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$\{{C_k^n}\}_{k=0}^n$ are binomial coefficients. $G_n$ is their geometrical mean.

Prove $$\lim\limits_{n\to\infty}{G_n}^{1/n}=\sqrt{e}$$

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Unlikely: except for the two extremes they are all at least $n$, and usually quite a bit bigger. Also please show more context (where does this problem come from), and what you've found yourself so far. –  Marc van Leeuwen Mar 29 '12 at 11:33
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$\displaystyle\sqrt[10]{\prod_{k=0}^{10} \binom{10}{k}}\approx 44.7778$. See here. –  draks ... Mar 29 '12 at 11:54
    
If you want to do without Stirling's approximation, check Q6 in math.illinois.edu/~hildebr/putnam/problems/mock11sol.pdf –  Macavity Dec 16 '13 at 5:31
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5 Answers 5

up vote 11 down vote accepted

$G_n$ is the geometric mean of $n+1$ numbers: $$ G_n=\left[\prod_{k=0}^n{n\choose k}\right]^{\frac1{n+1}} $$ or with $\log$ representing the natural logarithm (to the base $e$), $$ \log G_n = \frac1{n+1} \sum_{k=0}^n \log {n\choose k} = \log n! - \frac2{n+1} \sum_{k=0}^n \log k! \,. $$ Stirling's approximation is $n! \approx \sqrt{2\pi n}\left(\frac{n}{e}\right)^n$ or $$ \log n! \approx \frac12\log{(2\pi n)}+n\log\left(\frac{n}{e}\right) = \left(n+\frac12\right)\log n+\frac12\log 2\pi-n $$ so $$ \eqalign{ \log \left(G_n\right)^\frac1n & = \frac1n \log G_n = \frac1n \log n! - \frac2{n(n+1)} \log \prod_{k=0}^n k! \\ & = \frac1n \log n! - \frac2{n(n+1)} \sum_{k=0}^n \log k! \\ & \approx \left(1+\frac1{2n}\right) \log n - \frac2{n(n+1)} \sum_{k=1}^n \left(k+\frac12\right)\log k - \frac1{2n}\log 2\pi \\ & \approx \left(1+\frac1{2n}\right) \log n - \frac2{n(n+1)} \left[ \frac{n(n+1)}{2}\log n - \frac{n(n+2)}{4} \right] - \frac1{2n}\log 2\pi \\ & = \frac{\log n-\log 2\pi}{2n} + \frac{n+2}{2(n+1)} \\ & \rightarrow \frac12 \,, } $$ where the sum of logarithms was approximated using the definite integrals $$ \sum_{k=1}^n \log k \approx \int_1^n \log x\,dx = \Big[x\log x-x\Big]_1^n \approx \Big[x\log x-x\Big]_0^n $$ and $$ \sum_{k=1}^n k \log k \approx \int_0^n x\log x\,dx=\left[\frac{x^2}{2}\log x - \frac{x^2}{4}\right]_0^n $$ (using integration by parts as shown in a comment), so that $$ \eqalign{ \sum_{k=1}^n \left(k+\frac12\right)\log k &= \sum_{k=1}^n k \log k + \frac12 \sum_{k=1}^n \log k \\ &\approx \left( \frac{n^2}{2}\log n - \frac{n^2}{4} \right) + \frac12 \Big( n \log n - n \Big) \\ &= \frac{n^2+n}{2}\log n - \frac{n^2+2n}{4} \,. } $$ Thus $$ G_n=e^{\log G_n}\rightarrow e^{\frac12}=\sqrt{e} \,. $$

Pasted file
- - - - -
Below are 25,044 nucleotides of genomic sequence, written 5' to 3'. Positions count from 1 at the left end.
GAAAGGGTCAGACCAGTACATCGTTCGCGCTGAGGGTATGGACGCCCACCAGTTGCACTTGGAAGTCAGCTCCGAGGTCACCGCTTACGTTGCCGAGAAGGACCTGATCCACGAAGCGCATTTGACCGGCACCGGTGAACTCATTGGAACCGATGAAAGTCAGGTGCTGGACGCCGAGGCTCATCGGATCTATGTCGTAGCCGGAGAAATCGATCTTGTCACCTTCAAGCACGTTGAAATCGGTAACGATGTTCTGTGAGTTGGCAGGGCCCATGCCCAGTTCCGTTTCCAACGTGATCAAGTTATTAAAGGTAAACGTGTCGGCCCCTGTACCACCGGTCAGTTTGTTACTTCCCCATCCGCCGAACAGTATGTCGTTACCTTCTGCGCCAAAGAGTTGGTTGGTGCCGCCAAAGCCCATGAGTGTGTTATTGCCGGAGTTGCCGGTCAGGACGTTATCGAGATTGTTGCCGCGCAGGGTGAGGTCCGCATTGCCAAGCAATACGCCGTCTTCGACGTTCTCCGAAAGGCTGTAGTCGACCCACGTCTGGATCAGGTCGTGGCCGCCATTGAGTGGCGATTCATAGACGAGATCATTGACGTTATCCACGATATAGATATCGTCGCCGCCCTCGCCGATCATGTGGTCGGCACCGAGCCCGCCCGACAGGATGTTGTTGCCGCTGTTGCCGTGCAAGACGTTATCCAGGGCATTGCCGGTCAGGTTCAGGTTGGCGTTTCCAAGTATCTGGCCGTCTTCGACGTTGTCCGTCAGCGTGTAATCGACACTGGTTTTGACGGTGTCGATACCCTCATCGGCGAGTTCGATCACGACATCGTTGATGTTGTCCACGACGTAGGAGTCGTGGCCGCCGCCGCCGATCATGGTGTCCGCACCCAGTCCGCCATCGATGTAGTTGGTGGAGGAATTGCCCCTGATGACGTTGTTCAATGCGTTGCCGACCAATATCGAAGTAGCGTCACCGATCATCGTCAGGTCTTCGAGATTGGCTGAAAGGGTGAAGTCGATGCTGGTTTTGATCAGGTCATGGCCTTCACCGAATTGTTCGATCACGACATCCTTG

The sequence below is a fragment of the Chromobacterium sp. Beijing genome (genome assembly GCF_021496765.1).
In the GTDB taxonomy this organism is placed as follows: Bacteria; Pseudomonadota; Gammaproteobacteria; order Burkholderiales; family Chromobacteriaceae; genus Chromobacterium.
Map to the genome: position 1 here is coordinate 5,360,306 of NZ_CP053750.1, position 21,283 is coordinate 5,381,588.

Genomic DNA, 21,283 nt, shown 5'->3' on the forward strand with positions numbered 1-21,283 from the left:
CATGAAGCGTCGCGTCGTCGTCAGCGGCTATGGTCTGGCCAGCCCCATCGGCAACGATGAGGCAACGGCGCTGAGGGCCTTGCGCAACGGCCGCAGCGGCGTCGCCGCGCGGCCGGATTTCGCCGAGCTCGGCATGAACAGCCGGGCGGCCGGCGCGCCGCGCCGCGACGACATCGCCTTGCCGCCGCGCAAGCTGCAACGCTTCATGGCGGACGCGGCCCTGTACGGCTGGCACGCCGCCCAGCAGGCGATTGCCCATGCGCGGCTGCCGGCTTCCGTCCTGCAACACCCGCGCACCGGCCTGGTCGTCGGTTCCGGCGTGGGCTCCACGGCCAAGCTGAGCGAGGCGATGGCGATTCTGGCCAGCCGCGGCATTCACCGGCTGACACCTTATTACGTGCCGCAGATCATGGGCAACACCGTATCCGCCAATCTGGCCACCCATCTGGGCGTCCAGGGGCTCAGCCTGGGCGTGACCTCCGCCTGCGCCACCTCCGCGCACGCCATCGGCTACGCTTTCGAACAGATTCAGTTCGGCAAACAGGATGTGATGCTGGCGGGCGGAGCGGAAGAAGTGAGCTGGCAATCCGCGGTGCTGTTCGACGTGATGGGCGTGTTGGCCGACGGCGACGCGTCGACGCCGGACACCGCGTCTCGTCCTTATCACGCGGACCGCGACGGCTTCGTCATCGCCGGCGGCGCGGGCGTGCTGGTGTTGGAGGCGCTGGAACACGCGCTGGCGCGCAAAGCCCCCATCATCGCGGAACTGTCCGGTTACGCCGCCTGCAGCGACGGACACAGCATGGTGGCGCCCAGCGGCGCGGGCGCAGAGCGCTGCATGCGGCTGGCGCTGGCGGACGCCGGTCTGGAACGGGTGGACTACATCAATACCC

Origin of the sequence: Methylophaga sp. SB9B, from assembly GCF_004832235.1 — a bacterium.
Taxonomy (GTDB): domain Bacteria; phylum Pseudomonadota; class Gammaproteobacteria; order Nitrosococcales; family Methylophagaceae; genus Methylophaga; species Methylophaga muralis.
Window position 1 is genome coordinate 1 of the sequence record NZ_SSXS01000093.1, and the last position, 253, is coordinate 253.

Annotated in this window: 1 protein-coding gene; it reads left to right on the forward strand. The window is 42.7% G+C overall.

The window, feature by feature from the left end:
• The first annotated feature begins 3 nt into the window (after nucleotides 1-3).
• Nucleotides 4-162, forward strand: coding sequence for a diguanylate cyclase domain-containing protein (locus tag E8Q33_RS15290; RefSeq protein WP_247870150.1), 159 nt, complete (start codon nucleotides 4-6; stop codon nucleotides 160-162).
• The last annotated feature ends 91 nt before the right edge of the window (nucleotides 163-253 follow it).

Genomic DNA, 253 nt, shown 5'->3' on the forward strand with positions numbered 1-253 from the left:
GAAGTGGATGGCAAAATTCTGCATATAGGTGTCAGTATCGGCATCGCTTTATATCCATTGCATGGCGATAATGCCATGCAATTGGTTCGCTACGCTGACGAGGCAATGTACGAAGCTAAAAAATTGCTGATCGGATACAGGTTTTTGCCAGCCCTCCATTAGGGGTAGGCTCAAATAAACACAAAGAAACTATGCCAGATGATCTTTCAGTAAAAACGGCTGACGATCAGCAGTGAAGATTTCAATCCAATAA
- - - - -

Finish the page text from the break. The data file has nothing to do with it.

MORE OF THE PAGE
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How can you get this$\frac{n(n+1)}{2}logn-\frac{n(n+2)}{4}$ –  89085731 Mar 30 '12 at 0:49
    
Integration by parts ($n\ge0$): $$\matrix{u=\log x&dv=x^n\\du=x^{-1}dx&v=\frac1{n+1}x^{n+1}}$$ $$\eqalign{\int x^n\,\log x\,dx&=\int u\,dv=uv-\int v\,du\\&=\frac1{n+1}x^{n+1}\log x-\int \frac1{n+1}x^n\,dx\\&=\frac1{n+1}x^{n+1}\log x-\frac1{(n+1)^2}x^{n+1}+c}$$ –  bgins Mar 30 '12 at 6:27
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In fact, we have